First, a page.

Scandinavian trees `survived the last Ice Age`
London: Contrary to widely held perception, a new study has claimed that a number of trees in Scandinavia survived the last Ice Age.
It was previously believed that all Scandinavian tress were killed off by the huge ice sheet that covered the region during the last Ice Age. Now, a team at Copenhagen University says some conifers survived on mountain peaks that protruded from the enormous ice sheet, on islands and in coastal areas.
"Our results demonstrate that not all the Scandinavian conifer trees have the same recent ancestors, as we once believed," the `BBC` quoted as saying Prof Eske Willerslev from the Centre for GeoGenetics, University of Copenhagen.
He added: "There were groups of spruce and pine that survived the harsh climate in small ice-free pockets, or in refuges, as we call them, for tens of thousands of years, and then were able to spread once the ice retreated.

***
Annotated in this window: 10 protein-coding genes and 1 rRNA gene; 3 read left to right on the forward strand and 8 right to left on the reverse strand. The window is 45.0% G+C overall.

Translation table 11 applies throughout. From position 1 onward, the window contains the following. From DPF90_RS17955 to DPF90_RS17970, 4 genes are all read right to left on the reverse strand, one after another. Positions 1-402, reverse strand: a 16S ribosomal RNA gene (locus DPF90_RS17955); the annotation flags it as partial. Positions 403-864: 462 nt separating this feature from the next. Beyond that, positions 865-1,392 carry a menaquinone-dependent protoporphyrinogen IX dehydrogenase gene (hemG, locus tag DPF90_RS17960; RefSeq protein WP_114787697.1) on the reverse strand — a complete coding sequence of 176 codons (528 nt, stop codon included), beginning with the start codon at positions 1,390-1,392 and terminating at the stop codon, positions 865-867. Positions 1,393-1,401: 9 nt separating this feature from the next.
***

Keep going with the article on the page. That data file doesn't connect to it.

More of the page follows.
"Other spruce and pine trees have their origins in the southern and eastern ice-free areas of Europe. Therefore, one can now refer to `original` and later naturally `introduced` Scandinavian conifer species."
Researchers have based their findings on analysis of the DNA of modern spruce - which clearly portrays two Scandinavian types - and by examining the composition of pine and spruce DNA in sediments from lake-core samples.
"One hypothesis is that trees were able to survive on the top of nunataks, the exposed ridges or peaks of mountains protruding from glacial cover, or in more sheltered areas close to the coast where proximity to the temperate conditions of the Atlantic Ocean favoured survival," said Laura Parducci, at the University of Uppsala, a member of the team.
She wrote in the `Science` journal: "These areas must have provided sites for roots to anchor and trees to grow in the challenging climate."
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